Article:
Once you establish the fair market rental value for your property you can start to apply debits to that number in order to see if the cash flow will be positive. here is a list of expenses you’re going to want to use in order to figure out if this is going to work.

  • Mortgage: Add up your principal, interest, property taxes and insurance (landlord policy).
  • Taxes: You will need to pay federal income taxes on the net income (rent plus other money minus expenses) you receive from your rental property each year.
    • Each year when you file your tax return, you will add your net rental income to your income for the year, such as salary income from a job, interest on savings, and investment income.
    • Property Taxes were covered above in the Mortgage section. If you, not your lender make your own tax payments, you can add them here.
    • Owning a rental property allows you to make several tax deductions for things like interest and depreciation.
  • Operating expenses: This is a broad category
    • Advertising – Websites, Print, Social Media
    • Travel – Driving back and forth to the property
    • Cleaning and maintenance
    • Legal fees – Documents (leases, disclosures, etc.)
    • Credit and background checks
  • HOA Fees: If you live in a neighborhood that has an association you’re going to want to pay those fees yourself. Since late payments of HOA fees can bring serious consequences and fines, you don’t want to leave this one to the tenants. Having said this, you may want to roll the HOA cost into the rental rate.
  • Management fees: if you choose to use a property manager you will need to calculate their monthly fee along with any other additional fees into your expenses total. Using a property manager can eliminate other expenses along with a significant amount of time and hassle. if you are the least bit squeamish about dealing with tenants you owe it to yourself to talk to a property manager.
  • Commissions: if you or your property manager are putting the property into the MLS system for Realtors to show and help you lease, you’ll need to offer a commission which varies from area to area.

Once you’ve tallied all of your expenses and compared against the potential income you’ll receive from the property, you’ll have a better sense of whether or not renting versus selling is a good idea.

Your Time and Effort

In addition to the financial aspects, you should consider the effect managing rental properties will have on your personal life.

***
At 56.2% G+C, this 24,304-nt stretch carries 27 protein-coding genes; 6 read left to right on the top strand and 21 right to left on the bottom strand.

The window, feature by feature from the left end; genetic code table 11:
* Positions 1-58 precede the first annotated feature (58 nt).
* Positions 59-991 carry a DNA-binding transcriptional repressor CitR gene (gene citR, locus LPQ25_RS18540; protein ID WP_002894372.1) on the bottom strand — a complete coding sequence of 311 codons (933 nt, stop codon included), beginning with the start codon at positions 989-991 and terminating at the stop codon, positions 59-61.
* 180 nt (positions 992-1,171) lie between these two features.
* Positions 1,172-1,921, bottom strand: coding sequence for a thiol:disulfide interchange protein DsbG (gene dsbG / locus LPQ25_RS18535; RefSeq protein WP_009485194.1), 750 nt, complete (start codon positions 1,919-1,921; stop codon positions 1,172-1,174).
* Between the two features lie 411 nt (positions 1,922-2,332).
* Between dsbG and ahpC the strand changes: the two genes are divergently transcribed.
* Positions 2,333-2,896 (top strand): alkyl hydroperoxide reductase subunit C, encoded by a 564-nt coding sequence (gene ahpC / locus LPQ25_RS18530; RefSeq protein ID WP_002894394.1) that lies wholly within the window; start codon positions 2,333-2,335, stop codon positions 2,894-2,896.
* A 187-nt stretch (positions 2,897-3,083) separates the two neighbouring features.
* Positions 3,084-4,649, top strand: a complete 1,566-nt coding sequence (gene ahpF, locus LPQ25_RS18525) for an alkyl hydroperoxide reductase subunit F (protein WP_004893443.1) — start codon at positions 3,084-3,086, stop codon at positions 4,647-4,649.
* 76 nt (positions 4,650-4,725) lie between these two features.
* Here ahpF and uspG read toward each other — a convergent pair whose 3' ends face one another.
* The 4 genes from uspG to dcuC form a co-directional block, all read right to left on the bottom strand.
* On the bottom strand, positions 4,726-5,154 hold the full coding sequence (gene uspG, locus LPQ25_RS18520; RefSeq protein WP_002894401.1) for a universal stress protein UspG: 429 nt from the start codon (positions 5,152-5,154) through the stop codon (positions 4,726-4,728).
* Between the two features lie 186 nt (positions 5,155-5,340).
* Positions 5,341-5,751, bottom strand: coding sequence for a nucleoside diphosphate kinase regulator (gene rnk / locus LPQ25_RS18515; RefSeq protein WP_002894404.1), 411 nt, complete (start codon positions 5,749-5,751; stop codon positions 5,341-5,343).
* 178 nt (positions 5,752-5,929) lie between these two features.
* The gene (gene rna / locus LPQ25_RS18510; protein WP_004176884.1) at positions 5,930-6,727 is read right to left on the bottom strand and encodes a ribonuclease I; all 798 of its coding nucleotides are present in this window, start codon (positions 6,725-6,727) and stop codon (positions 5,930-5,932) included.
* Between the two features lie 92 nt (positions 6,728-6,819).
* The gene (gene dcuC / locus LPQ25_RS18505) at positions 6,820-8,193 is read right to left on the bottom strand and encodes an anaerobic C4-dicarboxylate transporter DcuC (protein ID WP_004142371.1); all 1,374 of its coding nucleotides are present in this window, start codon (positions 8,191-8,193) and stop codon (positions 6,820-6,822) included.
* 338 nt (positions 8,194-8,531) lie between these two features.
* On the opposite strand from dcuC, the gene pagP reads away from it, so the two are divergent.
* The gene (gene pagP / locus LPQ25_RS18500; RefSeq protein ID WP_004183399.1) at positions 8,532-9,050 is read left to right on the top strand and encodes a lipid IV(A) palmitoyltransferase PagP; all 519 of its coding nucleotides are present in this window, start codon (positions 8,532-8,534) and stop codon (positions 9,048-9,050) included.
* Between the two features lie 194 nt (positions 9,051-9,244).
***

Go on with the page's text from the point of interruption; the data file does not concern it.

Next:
If you’re going to self-manage your rental property, you will need to handle the following:

  1. Advertising – The internet makes this a lot simpler than it used to be. You’ll still need to prepare ads, take photos, compile house details and post all of this information.
  2. Answering calls – No matter how automated you try to make the leasing process, tenants still want to talk to a human. They have questions and frankly, want to get a feel for what kind of person you are.
  3. Scheduling showings – Plan on showing the property at all times, even on evenings and weekends. People with 9 to 5 jobs are going to request this. In our experience, if someone is really looking for a house to rent they will carve out time during the day.
  4. Showing the property – This can actually be a lot of fun and it’s good to get to know your prospective tenants. One important word of warning don’t be wooed by their personality, you need to be objective and make your decision on the application and the data you get from that exercise. In other words, put a lot of weight on the tenant’s credit score, background check and references.
  5. Processing the application
    1. Pulling credit
    2. Checking background
    3. Calling References (previous landlords, employment & personal references)
  6. Preparing a lease – You can find a boilerplate lease online, but an even better idea is to contact a local real estate attorney and pay for a copy of their lease. Remember, every market is different and a local real estate attorney will most likely have a lease that takes into account aspects of your local market.
  7. Documenting the property condition – This is important because when your tenant moves out you need to be able to prove any damage claims you make against them prior to deducting any monies from their deposit. You want to avoid any opportunities for subjective opinions about property conditions and damages.
  8. Emergency Phone Calls – You should offer your tenants a way to reach you at anytime day or night in case of emergencies. To minimize these calls, it is a good idea to explain to the tenant who to call in case of certain types of emergencies. For example, in most cases, a gas leak should elicit a call directly to the gas company instead of the property manager.
  9. Ongoing maintenance- You’re going to want to make sure the property is regularly maintained. This means winterizing and de-winterizing sprinklers, cleaning and servicing the furnace and making sure smoke detectors and CO2 detectors are in proper working order. These items are important because carbon monoxide is so dangerous and landlords own much of a liability around it.
  10. Performing regular property inspections – Even the best tenants lose sight sometimes of the fact that this is your house. Regular inspections are necessary for a number of reasons:
    • Making sure all occupants are on the lease